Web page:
Young Onion Tart with Cantal, Applewood-Smoked Bacon, and Herb Salad
Lucques had been open only a few months when we were asked to host an Alsatian wine dinner. Working on the menu reminded me of a road trip I had taken many years before through that northeastern region of France. With a corkscrew in the glove compartment and a stinky wheel of Muenster tucked away in the backseat, my boyfriend and I tooled around the picturesque Alsatian countryside. We lived for a few days on tall glasses of Hefeweizen—golden, un.ltered wheat beer always served with a slice of lemon—and on wedges of Flammeküche, warm, cheesy bacon-onion tarts. I made this version of that traditional tart for our wine dinner.
NOTE: Assemble the tart in the morning, cover, and refrigerate. Bake just before you’re ready to serve.
Cooking Methodbaking, sauteeing
Total Timeunder 2 hours
Make Ahead RecipeYes
OccasionBuffet, Casual Dinner Party
Recipe Courseappetizer, main course
Dietary Considerationappetizer, main course
Taste and Texturecheesy, salty, savory
- 1 sheet frozen all-butter puff pastry
- 2 extra-large egg yolks
- ½-pound slab applewoodsmoked bacon
- 2 tablespoons extra virgin olive oil
- 2 cups sliced young onions, red and white if possible
- 1 tablespoon thyme leaves
- ½ cup diagonally sliced young onion tops
- ½ cup whole milk ricotta, drained if wet
- ¼ cup creme fraiche
- 1/3 pound Cantal, Gruyère, or Comté cheese, thinly sliced
- ½ cup flat-leaf parsley leaves
- ¼ cup tarragon leaves
- ¼ cup chervil sprigs
- ¼ cup 1/2-inch-snipped chives
- A drizzle super-good extra virgin olive oil
- ½ lemon, for juicing
- Kosher salt and freshly ground black pepper
Preheat the oven to 400°F.
Defrost the puff pastry slightly and unroll it onto a parchment-lined baking sheet. Use a paring knife to score a 1/4-inch border around the edge of the pastry. Make an egg wash by whisking one egg yolk with 1/2 teaspoon water, and brush the egg wash along the border. (You will not need all of the egg wash.) Return the puff pastry to the freezer until you’re ready to use it.
Slice the bacon into 3/8-inch-thick slices. Stack the slices in two piles, then cut the bacon crosswise into 3/8-inch even-sided rectangles or lardons.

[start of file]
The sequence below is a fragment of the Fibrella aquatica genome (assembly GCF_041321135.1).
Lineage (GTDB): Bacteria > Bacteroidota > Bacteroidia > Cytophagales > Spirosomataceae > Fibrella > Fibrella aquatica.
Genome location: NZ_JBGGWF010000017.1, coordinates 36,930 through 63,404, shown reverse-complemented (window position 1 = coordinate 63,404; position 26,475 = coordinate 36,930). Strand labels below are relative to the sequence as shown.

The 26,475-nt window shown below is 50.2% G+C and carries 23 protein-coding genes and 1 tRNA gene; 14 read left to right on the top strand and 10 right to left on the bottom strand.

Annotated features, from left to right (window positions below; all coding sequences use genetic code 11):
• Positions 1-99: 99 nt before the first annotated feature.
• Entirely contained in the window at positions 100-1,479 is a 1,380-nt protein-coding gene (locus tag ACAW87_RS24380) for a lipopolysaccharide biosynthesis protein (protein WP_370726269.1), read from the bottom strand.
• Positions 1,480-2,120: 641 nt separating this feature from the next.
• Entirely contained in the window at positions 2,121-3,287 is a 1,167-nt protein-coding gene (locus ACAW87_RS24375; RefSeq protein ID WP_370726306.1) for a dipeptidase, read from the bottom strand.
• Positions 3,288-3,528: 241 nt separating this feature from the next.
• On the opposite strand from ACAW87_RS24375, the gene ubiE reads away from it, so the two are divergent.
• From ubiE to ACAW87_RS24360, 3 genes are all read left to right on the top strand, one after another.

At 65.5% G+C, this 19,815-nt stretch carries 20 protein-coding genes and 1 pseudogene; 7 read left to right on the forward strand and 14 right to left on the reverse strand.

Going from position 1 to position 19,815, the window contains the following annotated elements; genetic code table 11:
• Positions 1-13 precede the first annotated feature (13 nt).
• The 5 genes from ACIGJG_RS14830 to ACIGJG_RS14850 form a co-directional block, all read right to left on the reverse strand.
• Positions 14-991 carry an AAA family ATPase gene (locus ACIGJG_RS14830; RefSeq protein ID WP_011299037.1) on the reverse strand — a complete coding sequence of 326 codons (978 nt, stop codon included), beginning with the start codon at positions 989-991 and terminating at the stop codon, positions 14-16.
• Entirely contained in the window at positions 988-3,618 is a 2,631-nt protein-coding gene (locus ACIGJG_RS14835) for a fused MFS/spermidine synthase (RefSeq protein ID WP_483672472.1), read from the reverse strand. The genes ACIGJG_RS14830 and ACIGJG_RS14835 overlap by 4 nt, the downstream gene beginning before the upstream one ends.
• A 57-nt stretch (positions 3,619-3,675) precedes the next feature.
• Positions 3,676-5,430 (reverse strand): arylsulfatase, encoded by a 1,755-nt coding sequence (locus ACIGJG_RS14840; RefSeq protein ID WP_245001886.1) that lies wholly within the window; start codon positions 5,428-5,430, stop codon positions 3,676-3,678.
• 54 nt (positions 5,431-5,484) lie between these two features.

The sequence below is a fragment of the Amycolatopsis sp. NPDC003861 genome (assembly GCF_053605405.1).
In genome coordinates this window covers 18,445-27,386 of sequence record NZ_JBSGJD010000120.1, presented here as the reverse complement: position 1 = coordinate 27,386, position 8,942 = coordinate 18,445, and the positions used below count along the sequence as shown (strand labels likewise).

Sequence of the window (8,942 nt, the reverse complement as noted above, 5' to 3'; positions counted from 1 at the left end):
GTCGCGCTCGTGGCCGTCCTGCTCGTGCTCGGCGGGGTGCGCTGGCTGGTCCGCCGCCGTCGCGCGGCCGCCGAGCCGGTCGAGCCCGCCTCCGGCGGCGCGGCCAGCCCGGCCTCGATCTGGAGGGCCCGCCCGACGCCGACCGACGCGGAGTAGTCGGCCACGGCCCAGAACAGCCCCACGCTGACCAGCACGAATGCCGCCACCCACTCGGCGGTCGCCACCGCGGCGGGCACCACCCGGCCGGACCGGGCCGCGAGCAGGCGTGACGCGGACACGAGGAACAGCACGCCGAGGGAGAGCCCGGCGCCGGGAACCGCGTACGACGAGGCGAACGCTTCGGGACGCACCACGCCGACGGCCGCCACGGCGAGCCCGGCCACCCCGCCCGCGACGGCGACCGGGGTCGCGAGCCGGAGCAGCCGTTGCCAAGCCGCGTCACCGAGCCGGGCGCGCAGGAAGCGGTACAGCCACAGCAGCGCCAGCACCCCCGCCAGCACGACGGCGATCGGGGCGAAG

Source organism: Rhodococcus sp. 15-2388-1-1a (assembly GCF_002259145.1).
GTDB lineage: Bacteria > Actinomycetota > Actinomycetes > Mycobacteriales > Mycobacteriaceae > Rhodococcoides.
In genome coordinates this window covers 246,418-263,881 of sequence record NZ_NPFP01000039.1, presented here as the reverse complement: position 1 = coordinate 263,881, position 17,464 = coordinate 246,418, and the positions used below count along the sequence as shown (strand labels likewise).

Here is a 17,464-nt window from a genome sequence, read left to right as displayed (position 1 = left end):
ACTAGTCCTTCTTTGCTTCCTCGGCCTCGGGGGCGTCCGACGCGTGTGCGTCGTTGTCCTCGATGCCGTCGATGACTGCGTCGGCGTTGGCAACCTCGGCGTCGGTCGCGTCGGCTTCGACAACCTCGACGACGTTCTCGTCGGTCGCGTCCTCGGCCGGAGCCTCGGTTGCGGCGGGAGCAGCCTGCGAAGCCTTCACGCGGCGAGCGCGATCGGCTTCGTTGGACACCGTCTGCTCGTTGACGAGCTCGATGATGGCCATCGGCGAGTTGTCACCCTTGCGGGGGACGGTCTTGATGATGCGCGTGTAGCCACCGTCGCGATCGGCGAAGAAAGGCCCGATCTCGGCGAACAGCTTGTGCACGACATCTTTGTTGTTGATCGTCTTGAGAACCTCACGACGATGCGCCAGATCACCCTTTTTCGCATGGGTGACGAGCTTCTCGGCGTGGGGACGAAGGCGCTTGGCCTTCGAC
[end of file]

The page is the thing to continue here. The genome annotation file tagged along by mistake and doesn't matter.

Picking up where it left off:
Heat a large sauté pan over high heat for 2 minutes. Add 1 tablespoon olive oil, and allow to heat another minute. Add the bacon, and sauté over medium high heat 4 to 5 minutes, until slightly crisp but still tender. Reduce the heat to low, and toss in the young onions, thyme, and 1/2 teaspoon salt. Stir together a minute or two, until the onions are just wilted. Toss in the onion tops, and remove to a baking sheet or platter to cool.
Place the ricotta, remaining egg yolk, and remaining tablespoon olive oil in the bowl of a food processor. Purée until smooth, and transfer to a medium bowl. Gently fold in the crème fraîche and season with 1/8 teaspoon salt and a pinch of pepper.
Spread the ricotta mixture on the puff pastry within the scored border. Lay the Cantal over the ricotta, and arrange the bacon-onion mixture on top.
Bake the tart 20 to 25 minutes, rotating the baking sheet once, until the cheese is bubbling and the crust is golden brown. Lift up the edge of the tart and peek underneath to make sure the crust is cooked through. (If you underbake the tart, it will be soggy.)
Toss the herbs in a small bowl with salt, pepper, a drizzle of super-good olive oil, and a squeeze of lemon juice.
Let the tart cool a few minutes, and serve it on a cutting board at the table. Serve the herb salad in a small, pretty bowl.
To serve individual portions, cut six wedges from the tart and garnish each one with a little herb salad.
2005 Suzanne Goin